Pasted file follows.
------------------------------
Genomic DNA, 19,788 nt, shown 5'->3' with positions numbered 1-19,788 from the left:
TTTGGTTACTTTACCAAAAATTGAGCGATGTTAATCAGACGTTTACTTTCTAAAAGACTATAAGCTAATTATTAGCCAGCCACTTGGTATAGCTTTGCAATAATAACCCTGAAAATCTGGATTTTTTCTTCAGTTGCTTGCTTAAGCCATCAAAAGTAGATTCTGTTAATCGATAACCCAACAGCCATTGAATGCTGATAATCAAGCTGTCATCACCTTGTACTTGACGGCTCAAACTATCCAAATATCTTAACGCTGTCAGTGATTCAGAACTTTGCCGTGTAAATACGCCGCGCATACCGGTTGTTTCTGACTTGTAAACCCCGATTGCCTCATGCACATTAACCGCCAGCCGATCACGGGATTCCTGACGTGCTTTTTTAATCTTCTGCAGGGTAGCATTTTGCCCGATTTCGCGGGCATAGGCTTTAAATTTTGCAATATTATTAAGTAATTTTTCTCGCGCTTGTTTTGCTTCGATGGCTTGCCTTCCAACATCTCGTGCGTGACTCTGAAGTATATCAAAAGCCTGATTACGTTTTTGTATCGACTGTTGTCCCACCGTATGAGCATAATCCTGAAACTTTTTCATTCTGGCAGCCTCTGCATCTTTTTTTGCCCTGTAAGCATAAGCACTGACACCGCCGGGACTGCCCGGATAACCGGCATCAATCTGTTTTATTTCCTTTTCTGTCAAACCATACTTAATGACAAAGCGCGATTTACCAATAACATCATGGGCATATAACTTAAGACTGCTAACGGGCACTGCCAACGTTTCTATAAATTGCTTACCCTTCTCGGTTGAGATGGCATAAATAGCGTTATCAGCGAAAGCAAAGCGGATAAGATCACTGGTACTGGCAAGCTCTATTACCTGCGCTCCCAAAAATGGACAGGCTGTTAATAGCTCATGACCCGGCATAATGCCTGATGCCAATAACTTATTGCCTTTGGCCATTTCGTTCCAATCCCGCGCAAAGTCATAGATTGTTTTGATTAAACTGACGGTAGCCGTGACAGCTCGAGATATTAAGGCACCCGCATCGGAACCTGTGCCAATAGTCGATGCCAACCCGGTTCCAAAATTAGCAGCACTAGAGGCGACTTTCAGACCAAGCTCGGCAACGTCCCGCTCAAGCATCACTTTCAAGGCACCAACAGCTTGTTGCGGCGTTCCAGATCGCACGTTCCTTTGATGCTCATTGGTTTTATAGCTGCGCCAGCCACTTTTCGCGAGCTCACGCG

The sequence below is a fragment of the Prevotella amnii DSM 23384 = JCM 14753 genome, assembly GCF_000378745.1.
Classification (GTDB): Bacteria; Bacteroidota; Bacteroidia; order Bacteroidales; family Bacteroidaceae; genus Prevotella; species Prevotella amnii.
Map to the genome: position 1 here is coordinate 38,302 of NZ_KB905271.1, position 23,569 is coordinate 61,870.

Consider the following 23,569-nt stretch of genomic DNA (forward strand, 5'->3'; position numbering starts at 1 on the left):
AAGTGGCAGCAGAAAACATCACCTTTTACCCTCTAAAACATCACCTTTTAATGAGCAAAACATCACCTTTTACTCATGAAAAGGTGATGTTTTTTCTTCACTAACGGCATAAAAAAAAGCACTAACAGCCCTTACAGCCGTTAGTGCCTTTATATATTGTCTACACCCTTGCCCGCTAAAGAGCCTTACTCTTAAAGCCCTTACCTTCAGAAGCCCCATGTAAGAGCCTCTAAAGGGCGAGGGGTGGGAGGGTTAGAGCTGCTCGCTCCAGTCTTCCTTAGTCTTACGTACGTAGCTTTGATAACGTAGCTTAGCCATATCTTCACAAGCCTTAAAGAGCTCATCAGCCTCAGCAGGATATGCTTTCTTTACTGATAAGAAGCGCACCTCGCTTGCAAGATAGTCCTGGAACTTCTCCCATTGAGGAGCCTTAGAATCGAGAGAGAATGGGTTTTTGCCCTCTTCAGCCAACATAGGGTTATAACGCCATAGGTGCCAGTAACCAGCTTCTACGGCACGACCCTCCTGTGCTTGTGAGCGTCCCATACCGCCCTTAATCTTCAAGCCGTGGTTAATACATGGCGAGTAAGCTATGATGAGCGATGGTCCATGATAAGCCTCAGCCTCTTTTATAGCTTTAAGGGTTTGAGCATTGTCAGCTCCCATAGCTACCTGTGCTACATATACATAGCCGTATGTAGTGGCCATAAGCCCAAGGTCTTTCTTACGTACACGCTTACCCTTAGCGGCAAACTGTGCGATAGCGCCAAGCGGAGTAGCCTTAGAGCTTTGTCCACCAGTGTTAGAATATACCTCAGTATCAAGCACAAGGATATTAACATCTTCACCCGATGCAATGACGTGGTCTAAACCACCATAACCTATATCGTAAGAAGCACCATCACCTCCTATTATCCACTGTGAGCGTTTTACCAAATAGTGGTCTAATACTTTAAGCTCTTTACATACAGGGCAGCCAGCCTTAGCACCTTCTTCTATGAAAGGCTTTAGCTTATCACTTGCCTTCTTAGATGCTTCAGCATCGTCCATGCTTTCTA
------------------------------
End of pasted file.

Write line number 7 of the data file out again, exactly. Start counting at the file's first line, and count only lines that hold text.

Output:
AAGTGGCAGCAGAAAACATCACCTTTTACCCTCTAAAACATCACCTTTTAATGAGCAAAACATCACCTTTTACTCATGAAAAGGTGATGTTTTTTCTTCACTAACGGCATAAAAAAAAGCACTAACAGCCCTTACAGCCGTTAGTGCCTTTATATATTGTCTACACCCTTGCCCGCTAAAGAGCCTTACTCTTAAAGCCCTTACCTTCAGAAGCCCCATGTAAGAGCCTCTAAAGGGCGAGGGGTGGGAGGGTTAGAGCTGCTCGCTCCAGTCTTCCTTAGTCTTACGTACGTAGCTTTGATAACGTAGCTTAGCCATATCTTCACAAGCCTTAAAGAGCTCATCAGCCTCAGCAGGATATGCTTTCTTTACTGATAAGAAGCGCACCTCGCTTGCAAGATAGTCCTGGAACTTCTCCCATTGAGGAGCCTTAGAATCGAGAGAGAATGGGTTTTTGCCCTCTTCAGCCAACATAGGGTTATAACGCCATAGGTGCCAGTAACCAGCTTCTACGGCACGACCCTCCTGTGCTTGTGAGCGTCCCATACCGCCCTTAATCTTCAAGCCGTGGTTAATACATGGCGAGTAAGCTATGATGAGCGATGGTCCATGATAAGCCTCAGCCTCTTTTATAGCTTTAAGGGTTTGAGCATTGTCAGCTCCCATAGCTACCTGTGCTACATATACATAGCCGTATGTAGTGGCCATAAGCCCAAGGTCTTTCTTACGTACACGCTTACCCTTAGCGGCAAACTGTGCGATAGCGCCAAGCGGAGTAGCCTTAGAGCTTTGTCCACCAGTGTTAGAATATACCTCAGTATCAAGCACAAGGATATTAACATCTTCACCCGATGCAATGACGTGGTCTAAACCACCATAACCTATATCGTAAGAAGCACCATCACCTCCTATTATCCACTGTGAGCGTTTTACCAAATAGTGGTCTAATACTTTAAGCTCTTTACATACAGGGCAGCCAGCCTTAGCACCTTCTTCTATGAAAGGCTTTAGCTTATCACTTGCCTTCTTAGATGCTTCAGCATCGTCCATGCTTTCTA